Private Enterprise endangers Public Safety
A report from a Japanese investigation, just out, reminds us how dangerous privately owned nuclear power plants are and how private industry corrupts government supervision.
Here are bits and pieces of the story: the Fukushima nuclear plant was owned and run by the Tokyo Electric Power Company (TEPCO). Many Japanese had good reasons for being distrustful of the company. In 2002, the company was caught falsifying records of nuclear power plant inspections. After a 2007 earthquake damaged a TEPCO nuclear generating plant, it emerged that the company was totally unprepared for earthquakes, even though Japan is of all countries the most prone to serious quakes.
The plant was built by General Electric and serviced by one of its divisions. One of their engineers who inspected the power plant found many safety violations. When he reported his observations, General Electric terminated him. The American company was as careless with public safety as its Japanese customer. The Japanese government did nothing; the power generation was allowed to continue in spite of serious threats to the integrity of the plant.
As in the US, Japanese government officials have a cozy relationships to private industry. When government officials retire they are often rewarded with employment in private companies. The regulators of the nuclear industry are hand in glove with the industry they are supposed to regulate. When the falsification of inspection records came to light, the government reacted limply and failed to take appropriate action to make sure that the nuclear power company would take safety measures more seriously.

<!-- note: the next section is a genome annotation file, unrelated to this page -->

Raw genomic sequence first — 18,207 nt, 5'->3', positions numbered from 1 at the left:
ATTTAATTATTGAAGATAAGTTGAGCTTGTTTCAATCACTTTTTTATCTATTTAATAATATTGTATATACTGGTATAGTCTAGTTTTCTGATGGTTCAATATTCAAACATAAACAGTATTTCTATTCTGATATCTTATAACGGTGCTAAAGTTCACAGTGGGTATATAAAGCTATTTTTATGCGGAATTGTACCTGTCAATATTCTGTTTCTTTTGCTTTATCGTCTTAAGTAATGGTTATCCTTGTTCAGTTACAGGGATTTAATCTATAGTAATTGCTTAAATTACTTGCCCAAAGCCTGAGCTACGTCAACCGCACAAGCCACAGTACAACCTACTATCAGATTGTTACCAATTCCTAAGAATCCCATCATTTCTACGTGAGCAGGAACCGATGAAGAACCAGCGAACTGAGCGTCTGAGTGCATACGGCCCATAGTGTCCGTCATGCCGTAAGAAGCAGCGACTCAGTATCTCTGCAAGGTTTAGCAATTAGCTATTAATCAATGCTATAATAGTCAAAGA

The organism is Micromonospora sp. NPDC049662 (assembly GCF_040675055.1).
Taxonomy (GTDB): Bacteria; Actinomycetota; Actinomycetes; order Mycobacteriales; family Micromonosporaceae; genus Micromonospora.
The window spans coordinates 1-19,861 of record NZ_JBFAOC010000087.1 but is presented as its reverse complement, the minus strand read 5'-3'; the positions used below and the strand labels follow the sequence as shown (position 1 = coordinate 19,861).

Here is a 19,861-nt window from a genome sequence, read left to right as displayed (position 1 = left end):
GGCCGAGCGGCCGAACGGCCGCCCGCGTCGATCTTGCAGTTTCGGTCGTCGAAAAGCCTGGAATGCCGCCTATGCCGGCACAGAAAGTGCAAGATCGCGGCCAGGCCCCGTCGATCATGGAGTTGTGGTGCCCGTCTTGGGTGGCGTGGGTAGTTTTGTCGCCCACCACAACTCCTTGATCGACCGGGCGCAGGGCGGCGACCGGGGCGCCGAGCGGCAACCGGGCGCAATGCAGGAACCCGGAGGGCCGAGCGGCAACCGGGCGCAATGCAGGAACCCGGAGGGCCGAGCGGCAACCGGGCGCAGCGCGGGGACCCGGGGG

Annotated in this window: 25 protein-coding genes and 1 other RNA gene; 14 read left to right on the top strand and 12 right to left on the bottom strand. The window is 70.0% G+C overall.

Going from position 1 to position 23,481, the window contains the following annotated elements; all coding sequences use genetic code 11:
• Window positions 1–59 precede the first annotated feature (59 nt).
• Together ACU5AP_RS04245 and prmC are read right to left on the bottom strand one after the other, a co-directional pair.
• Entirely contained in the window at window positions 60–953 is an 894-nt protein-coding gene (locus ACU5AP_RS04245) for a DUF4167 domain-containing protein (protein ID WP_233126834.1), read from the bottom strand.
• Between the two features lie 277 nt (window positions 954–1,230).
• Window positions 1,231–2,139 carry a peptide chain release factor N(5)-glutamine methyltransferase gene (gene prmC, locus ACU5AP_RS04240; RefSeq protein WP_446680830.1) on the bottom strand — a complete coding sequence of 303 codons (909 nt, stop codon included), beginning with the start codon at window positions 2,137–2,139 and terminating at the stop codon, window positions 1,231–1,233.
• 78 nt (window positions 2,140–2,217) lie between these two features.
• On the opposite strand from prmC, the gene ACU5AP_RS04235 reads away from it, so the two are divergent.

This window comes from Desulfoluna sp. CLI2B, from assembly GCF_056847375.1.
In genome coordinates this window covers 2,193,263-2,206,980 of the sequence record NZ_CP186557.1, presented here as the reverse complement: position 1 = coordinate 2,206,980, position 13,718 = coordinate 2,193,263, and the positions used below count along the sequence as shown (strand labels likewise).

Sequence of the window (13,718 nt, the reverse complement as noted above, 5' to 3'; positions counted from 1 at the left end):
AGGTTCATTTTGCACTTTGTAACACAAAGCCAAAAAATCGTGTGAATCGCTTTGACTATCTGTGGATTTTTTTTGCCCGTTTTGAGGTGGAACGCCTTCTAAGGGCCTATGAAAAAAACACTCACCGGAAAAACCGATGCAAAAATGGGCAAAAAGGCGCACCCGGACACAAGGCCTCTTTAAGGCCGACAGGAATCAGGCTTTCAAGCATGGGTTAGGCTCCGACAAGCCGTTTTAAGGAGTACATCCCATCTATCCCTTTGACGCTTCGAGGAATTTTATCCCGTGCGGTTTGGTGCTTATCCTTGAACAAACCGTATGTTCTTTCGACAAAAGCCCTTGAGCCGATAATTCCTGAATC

The public in Japan, and all over the world, was put in danger in order to save money for the stockholders of TEPCO and to preserve the cushy jobs of government officials. In short, the regulatory mechanism failed completely.
Contrary to prevailing conservative opinion, private enterprise did not benefit the public. More importantly, and more seriously, private enterprise corrupted the governmental mechanisms supposed to step in where private enterprise fails to benefit everyone and to keep everyone safe. Not only did the privately owned nuclear power company put their own profit ahead of public safety but they managed to undercut government regulation to ensure that nuclear power plants would be safe as possible.
Once again, private industry shows itself more powerful than popularly elected governments. Private industry has no difficulties using government for its own purposes to the detriment of the public at large. Its no longer government "for the people" but for the large corporations.